Unless you are Umar Farouk Abdulmutallab’s elderly grandmother, chances are you have already heard about Umar Farouk Abdulmutallab’s attempt to detonate explosives on Northwest Airlines Flight 253 as it approached Detroit on Christmas day. First of all, in order to save time and space, Umar Farouk Abdulmutallab will henceforth be referred to as the Underwear Bomber. Second of all, in order to save American lives, a man with a GED will henceforth put his finger in your anus every time you fly on a plane. Does that sound like a demeaning invasion of your privacy? Well, do you want to live? Okay, then, let me just get a fresh latex sheath and…we’re in. Enjoy your flight!
Adjusted for intro-paragraph hyperbole, that’s the essential position of William Saletan over at Slate, who argues that concern over new full-body security scanners is misplaced and the TSA is doing a heckuva job. Apparently working with a team of gifted and talented fourteen year-old boys, the TSA has developed a scanner that renders all the contours of your body as if you were not wearing any clothes. Once the image is rendered, “somebody who works for TSA will study the picture, including your gonads,” writes Saletan. “They’ll study your gonads because that’s where bombers hide bombs.”
Presumably, Saletan means that bombers hide bombs in their gonads. He points out the the Underwear Bomber is not called the Clean, Dry Duffle Bag Bomber because he hid his explosives in the place security personnel are least inclined to look. Once the TSA installs these gonad scanners in every airport, the bombers will have to hide explosives in their rectums, at which point the TSA will have to develop a means of looking at everyone’s rectums. “Security is a constant arms race against innovative malefactors,” Saletan writes. “By pursuing them in Afghanistan and Pakistan, you force them to Yemen. By tracking their cell phones, you force them to use couriers. By hunting them with drones in the mountains, you force them into cities. You can’t stop them, but you can cripple them and keep them off balance.” All of this, he argues, is worth it to save lives—especially the lives of children, whom Saletan evokes repeatedly in his column. That’s the mark of an airtight logical argument: it involves a lot of children.
As enticing as Saletan’s vision of a never-ending arms race between progressively more invasive security measures and progressively more degraded bombers may seem, there is another approach to the situation. In a terrific short piece at Gizmodo, Joel Johnson points out that A) you’re more likely to be struck by lightning than blown up on a plane and B) the TSA spends millions of dollars and countless person-hours to screen for tactics that terrorists don’t use anymore. Since September 11th, the TSA has thwarted exactly zero terrorist attacks. It has, however, repeatedly rejiggered its policies in response to attacks that it failed to stop—and which, in turn, fizzled on their own. Remember the Shoe Bomber Richard Reid? There’s a kid in Guantanamo Bay with badly burned genitals who does. Under the TSA, the security screening process has become an assemblage of increasingly cumbersome reactions to techniques that terrorists failed to blow up planes with once and haven’t been caught trying since. If the “system works perfectly,” as Janet Napolitano so unwisely remarked, then what would a nonworking system look like?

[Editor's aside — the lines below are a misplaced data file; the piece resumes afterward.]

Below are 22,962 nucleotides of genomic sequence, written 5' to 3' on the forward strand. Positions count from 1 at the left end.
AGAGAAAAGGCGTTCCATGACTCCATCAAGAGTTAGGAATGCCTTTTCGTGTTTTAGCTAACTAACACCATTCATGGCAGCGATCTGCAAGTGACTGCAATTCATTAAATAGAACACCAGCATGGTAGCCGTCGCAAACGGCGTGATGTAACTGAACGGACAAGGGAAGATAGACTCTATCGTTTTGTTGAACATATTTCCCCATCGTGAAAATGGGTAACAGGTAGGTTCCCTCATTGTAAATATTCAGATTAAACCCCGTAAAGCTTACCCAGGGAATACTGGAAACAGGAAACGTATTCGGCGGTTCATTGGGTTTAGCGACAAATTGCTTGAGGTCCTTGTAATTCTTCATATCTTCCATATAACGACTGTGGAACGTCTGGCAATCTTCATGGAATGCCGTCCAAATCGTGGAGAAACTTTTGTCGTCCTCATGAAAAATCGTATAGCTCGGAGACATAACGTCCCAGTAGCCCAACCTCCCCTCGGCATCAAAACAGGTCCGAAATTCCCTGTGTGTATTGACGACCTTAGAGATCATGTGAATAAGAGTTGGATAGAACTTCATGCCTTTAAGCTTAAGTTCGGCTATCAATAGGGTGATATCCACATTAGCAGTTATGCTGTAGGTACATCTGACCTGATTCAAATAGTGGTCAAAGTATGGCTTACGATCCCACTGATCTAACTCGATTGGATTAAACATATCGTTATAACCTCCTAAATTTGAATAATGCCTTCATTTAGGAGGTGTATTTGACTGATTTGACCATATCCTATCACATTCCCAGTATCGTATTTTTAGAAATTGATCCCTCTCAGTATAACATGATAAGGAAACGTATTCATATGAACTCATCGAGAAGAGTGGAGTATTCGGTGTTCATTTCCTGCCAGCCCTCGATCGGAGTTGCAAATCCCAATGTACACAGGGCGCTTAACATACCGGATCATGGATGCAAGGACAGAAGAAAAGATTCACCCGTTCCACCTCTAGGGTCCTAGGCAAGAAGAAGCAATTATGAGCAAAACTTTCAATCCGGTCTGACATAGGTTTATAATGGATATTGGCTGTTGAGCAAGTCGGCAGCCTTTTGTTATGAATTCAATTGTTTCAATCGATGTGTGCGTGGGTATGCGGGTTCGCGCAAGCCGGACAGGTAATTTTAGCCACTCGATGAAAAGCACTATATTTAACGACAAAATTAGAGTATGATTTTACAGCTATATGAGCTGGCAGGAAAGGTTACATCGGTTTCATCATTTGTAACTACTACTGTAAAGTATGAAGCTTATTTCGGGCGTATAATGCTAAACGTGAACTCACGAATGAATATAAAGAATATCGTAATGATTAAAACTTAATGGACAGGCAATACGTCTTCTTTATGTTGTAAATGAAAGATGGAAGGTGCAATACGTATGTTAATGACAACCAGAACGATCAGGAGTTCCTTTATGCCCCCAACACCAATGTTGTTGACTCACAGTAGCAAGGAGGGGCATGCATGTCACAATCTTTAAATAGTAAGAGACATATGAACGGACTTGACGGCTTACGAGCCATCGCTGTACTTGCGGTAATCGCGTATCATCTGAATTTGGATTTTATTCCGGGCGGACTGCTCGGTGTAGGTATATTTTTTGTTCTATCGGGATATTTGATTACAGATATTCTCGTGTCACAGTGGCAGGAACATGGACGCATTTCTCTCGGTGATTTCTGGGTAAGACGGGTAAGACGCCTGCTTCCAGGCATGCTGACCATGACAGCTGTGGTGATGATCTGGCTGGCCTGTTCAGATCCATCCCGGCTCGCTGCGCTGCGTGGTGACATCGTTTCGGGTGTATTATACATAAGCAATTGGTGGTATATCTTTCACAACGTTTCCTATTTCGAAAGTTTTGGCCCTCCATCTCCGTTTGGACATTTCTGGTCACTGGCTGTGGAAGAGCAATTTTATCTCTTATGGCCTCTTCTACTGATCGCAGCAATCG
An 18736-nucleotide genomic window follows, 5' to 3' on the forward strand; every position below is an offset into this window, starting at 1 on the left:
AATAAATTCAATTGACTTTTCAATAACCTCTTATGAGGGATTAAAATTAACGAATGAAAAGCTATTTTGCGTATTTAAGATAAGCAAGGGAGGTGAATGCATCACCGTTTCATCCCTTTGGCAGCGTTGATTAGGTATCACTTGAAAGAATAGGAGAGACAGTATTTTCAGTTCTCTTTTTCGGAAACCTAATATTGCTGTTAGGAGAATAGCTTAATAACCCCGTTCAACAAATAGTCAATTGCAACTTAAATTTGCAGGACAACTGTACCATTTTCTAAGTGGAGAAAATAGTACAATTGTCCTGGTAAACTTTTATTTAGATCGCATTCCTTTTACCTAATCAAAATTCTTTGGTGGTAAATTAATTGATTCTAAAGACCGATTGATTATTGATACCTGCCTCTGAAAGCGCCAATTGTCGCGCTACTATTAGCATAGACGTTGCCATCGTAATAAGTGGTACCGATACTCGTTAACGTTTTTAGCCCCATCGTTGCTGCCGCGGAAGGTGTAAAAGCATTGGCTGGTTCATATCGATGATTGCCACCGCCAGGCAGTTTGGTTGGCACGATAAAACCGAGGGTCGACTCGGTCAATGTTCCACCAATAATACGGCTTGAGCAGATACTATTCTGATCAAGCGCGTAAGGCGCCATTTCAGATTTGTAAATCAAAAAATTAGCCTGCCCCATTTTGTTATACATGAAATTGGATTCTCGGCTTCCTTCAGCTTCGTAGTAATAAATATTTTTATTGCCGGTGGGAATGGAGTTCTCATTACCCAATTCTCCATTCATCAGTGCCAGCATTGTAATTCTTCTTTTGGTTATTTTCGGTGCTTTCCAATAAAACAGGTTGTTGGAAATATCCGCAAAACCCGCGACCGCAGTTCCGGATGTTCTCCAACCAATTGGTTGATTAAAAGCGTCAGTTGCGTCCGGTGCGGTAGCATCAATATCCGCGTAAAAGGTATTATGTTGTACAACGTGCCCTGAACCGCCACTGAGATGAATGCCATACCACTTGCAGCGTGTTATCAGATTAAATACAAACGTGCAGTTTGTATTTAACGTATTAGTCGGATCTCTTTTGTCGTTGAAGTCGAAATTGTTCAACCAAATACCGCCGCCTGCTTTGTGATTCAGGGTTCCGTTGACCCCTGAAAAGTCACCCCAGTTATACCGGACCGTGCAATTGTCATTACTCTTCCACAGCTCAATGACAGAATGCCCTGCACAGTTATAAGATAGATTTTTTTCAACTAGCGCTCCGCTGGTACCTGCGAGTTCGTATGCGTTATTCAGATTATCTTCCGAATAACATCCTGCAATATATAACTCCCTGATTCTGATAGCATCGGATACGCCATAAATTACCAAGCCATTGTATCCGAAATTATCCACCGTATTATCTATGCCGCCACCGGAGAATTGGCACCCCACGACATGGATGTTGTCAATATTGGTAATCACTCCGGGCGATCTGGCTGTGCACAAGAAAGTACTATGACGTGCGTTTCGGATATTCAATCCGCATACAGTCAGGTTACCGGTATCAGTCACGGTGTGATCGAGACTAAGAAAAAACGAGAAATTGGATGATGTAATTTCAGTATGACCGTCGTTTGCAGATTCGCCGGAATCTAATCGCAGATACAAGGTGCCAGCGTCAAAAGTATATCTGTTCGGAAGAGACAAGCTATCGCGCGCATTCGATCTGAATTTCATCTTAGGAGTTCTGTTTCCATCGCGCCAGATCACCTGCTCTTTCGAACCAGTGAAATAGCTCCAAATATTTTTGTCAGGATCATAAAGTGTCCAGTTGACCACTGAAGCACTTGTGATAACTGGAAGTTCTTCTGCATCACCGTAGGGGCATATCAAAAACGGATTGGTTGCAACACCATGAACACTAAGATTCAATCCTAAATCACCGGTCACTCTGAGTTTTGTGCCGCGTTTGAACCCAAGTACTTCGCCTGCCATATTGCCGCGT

Perhaps, for starters, it would use a little intelligence. Before we invest further billions of dollars in searching for explosives, knives and nail clippers on each of the over 2 million people who fly every day, maybe we should remember that the Underwear Bomber’s dad called us and said he was up to something like a month ago. Granted, most terrorists are probably not being so closely monitored by their parents. Still, the collected security apparatuses of the Department of Homeland Security proved unable to stop a bomber when they had been warned about him by telephone in advance. Are more thorough searches and better information gathering really going to fix that?
More elaborate airport screening, hopefully abetted by some sort of magical new technology, isn’t the solution to this problem. It’s just the easiest thing to think of. Given its track record, the TSA functions primarily as a means of making us feel like we’re doing something. Even in that capacity, it’s woefully inadequate. The one thing Saletan and Johson agree on is that terrorists are going to get bombs onto planes, one way or another. While Saletan seems committed to a system by which those bombs have to be transported in ever-more inconvenient ways, Johnson points out that the only things that have made air travel safer since 9/11 are reinforced cockpit doors and more vigilant passengers. While he was in the process of burning his feet, Richard Reid was overpowered by a former football player sitting across the aisle. The September 11th hijackers used box cutters to commandeer their planes. Could they frighten a hundred passengers into submission with box cutters now?
The TSA seems determined to spend whatever money it takes to protect us from shoes, gels, nail clippers, box cutters and underwear. If the boys in Yemen can come up with a way to hurt people that doesn’t involve one of those five things, we’re on our own. The lines and uniforms and constant, low-level panic at security sure seem impressive. Still, shuffling forward in our stocking feet, waiting for a digital image of our genitals to appear for inspection on a computer screen, it’s hard not to think that there must be a better way.